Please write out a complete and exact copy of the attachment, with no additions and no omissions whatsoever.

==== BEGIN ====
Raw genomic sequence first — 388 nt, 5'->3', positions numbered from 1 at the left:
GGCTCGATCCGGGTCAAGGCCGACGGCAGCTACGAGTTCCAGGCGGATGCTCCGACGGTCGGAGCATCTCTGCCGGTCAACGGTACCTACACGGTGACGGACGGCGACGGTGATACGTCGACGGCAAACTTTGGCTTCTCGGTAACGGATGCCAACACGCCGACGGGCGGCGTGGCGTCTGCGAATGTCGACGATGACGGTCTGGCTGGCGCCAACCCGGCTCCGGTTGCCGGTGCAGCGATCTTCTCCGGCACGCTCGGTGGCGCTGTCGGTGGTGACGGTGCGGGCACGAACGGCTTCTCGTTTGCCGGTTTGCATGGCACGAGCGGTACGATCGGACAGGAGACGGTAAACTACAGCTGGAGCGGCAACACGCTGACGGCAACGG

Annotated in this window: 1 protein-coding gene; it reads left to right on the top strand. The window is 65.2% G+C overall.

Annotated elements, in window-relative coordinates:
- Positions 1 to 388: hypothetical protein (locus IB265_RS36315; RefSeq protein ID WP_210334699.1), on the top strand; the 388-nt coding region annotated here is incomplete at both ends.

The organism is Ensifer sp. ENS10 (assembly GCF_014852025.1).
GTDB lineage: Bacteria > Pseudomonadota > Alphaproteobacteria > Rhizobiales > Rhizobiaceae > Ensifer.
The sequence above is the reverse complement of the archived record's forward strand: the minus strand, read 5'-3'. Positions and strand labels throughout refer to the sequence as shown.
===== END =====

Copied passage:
Raw genomic sequence first — 388 nt, 5'->3', positions numbered from 1 at the left:
GGCTCGATCCGGGTCAAGGCCGACGGCAGCTACGAGTTCCAGGCGGATGCTCCGACGGTCGGAGCATCTCTGCCGGTCAACGGTACCTACACGGTGACGGACGGCGACGGTGATACGTCGACGGCAAACTTTGGCTTCTCGGTAACGGATGCCAACACGCCGACGGGCGGCGTGGCGTCTGCGAATGTCGACGATGACGGTCTGGCTGGCGCCAACCCGGCTCCGGTTGCCGGTGCAGCGATCTTCTCCGGCACGCTCGGTGGCGCTGTCGGTGGTGACGGTGCGGGCACGAACGGCTTCTCGTTTGCCGGTTTGCATGGCACGAGCGGTACGATCGGACAGGAGACGGTAAACTACAGCTGGAGCGGCAACACGCTGACGGCAACGG

Annotated in this window: 1 protein-coding gene; it reads left to right on the top strand. The window is 65.2% G+C overall.

Annotated elements, in window-relative coordinates:
- Positions 1 to 388: hypothetical protein (locus IB265_RS36315; RefSeq protein ID WP_210334699.1), on the top strand; the 388-nt coding region annotated here is incomplete at both ends.

The organism is Ensifer sp. ENS10 (assembly GCF_014852025.1).
GTDB lineage: Bacteria > Pseudomonadota > Alphaproteobacteria > Rhizobiales > Rhizobiaceae > Ensifer.
The sequence above is the reverse complement of the archived record's forward strand: the minus strand, read 5'-3'. Positions and strand labels throughout refer to the sequence as shown.